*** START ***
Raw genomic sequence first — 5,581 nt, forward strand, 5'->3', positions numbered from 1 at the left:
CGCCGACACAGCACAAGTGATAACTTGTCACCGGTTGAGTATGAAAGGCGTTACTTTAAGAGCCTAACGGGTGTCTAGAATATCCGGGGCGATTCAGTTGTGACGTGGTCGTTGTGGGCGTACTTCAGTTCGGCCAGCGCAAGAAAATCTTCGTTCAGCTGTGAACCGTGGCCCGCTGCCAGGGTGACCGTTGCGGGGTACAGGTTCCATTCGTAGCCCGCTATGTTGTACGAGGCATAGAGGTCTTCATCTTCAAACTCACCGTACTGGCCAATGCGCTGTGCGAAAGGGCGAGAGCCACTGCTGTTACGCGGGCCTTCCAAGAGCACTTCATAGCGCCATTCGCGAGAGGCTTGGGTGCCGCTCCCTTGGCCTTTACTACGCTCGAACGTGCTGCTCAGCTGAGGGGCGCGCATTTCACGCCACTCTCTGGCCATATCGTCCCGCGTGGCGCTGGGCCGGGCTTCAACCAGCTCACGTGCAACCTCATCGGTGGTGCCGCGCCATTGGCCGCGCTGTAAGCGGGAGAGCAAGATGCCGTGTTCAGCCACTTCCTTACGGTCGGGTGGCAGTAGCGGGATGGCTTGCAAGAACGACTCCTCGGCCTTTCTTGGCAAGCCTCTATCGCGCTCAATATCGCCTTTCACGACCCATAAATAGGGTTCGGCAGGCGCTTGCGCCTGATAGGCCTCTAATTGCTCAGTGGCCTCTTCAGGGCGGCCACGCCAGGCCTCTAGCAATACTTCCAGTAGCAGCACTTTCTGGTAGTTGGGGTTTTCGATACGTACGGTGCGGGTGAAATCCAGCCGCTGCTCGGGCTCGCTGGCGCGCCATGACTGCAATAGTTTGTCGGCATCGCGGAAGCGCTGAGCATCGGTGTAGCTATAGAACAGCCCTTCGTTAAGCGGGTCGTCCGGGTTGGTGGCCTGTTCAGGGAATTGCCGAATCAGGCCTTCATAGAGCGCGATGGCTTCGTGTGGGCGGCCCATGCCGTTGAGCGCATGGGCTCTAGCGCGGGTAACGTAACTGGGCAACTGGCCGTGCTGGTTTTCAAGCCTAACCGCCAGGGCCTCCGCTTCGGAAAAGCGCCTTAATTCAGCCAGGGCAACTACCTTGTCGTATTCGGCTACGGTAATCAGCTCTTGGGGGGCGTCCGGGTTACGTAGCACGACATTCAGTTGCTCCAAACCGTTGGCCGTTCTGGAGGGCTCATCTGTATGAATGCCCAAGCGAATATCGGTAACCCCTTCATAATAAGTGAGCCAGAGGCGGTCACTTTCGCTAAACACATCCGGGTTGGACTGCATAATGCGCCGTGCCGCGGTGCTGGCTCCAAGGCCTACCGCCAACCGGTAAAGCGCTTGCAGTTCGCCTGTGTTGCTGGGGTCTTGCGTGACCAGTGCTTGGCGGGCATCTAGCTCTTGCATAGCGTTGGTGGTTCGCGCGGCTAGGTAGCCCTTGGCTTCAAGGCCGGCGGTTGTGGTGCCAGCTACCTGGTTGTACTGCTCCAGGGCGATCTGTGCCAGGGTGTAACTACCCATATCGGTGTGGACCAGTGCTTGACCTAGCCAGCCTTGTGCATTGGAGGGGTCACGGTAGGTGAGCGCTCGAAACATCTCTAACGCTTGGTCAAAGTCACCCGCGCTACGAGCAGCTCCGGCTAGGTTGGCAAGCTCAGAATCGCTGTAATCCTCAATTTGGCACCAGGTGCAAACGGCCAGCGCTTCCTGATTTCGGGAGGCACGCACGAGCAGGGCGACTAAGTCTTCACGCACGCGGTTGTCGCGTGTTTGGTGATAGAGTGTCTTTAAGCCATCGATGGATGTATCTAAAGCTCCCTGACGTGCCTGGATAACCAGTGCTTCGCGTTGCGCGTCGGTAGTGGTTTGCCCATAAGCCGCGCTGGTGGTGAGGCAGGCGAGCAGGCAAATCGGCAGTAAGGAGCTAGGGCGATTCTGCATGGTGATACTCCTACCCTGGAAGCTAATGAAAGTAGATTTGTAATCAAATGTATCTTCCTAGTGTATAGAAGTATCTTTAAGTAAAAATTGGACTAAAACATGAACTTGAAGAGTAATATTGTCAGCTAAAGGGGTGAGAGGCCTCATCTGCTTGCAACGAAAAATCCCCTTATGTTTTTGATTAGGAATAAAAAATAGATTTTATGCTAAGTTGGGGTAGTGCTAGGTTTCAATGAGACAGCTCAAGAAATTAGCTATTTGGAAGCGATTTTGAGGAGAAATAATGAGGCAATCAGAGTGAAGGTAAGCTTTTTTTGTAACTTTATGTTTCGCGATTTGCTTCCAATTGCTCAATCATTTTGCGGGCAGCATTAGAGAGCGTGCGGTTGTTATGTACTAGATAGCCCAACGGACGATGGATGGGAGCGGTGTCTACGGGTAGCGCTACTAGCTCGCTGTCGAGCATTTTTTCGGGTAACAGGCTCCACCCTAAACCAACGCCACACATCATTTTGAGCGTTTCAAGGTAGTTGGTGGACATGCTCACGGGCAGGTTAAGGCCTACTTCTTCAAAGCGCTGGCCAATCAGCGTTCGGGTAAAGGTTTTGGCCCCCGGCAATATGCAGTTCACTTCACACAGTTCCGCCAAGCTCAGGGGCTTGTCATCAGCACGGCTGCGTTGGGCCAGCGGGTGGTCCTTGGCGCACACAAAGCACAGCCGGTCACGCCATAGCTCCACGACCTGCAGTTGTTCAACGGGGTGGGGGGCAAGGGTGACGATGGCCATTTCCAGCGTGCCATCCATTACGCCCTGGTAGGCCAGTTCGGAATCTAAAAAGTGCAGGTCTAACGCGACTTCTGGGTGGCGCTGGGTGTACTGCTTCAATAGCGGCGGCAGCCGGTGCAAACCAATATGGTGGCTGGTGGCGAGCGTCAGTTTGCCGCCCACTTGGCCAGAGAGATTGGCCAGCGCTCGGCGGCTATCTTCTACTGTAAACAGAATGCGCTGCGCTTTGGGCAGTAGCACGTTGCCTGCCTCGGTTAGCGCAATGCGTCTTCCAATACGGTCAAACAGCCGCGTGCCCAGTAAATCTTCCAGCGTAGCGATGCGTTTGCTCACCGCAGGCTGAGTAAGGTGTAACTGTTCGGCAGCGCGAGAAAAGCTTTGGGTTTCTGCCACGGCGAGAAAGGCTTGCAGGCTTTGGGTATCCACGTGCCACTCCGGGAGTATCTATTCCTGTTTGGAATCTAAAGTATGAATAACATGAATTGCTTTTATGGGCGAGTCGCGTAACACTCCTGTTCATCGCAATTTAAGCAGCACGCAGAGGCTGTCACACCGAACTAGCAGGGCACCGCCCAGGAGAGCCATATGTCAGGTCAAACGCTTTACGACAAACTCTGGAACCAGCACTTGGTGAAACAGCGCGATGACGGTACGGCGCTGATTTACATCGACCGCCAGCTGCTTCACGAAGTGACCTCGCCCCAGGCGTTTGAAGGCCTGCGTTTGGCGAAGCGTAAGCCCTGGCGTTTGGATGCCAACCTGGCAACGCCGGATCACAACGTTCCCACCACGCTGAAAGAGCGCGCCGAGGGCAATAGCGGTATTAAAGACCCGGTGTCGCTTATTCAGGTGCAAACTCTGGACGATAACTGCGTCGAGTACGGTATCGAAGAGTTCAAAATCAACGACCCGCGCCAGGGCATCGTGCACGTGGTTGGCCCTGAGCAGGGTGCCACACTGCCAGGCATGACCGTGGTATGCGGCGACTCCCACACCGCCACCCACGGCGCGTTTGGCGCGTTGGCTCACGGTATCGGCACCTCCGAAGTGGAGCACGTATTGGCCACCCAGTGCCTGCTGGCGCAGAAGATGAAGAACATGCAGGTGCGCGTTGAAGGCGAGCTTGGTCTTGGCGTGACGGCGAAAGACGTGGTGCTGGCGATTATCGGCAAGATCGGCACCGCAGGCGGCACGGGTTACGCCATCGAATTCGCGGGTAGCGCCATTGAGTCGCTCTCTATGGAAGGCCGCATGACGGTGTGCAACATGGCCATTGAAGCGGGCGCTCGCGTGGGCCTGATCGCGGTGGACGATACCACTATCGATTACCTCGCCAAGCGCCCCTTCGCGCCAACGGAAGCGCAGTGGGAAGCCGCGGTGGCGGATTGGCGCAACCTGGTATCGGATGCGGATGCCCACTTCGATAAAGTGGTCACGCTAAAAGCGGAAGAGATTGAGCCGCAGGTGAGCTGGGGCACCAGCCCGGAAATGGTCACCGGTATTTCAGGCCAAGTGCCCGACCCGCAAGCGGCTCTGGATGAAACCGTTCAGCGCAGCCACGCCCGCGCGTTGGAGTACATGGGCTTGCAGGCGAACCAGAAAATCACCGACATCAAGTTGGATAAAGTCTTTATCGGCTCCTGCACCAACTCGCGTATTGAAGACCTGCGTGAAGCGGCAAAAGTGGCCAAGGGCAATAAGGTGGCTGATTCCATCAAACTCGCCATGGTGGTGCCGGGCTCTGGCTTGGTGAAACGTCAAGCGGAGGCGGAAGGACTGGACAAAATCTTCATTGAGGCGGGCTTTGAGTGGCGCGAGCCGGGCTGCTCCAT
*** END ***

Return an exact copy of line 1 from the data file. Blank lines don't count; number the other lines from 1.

Raw genomic sequence first — 5,581 nt, forward strand, 5'->3', positions numbered from 1 at the left: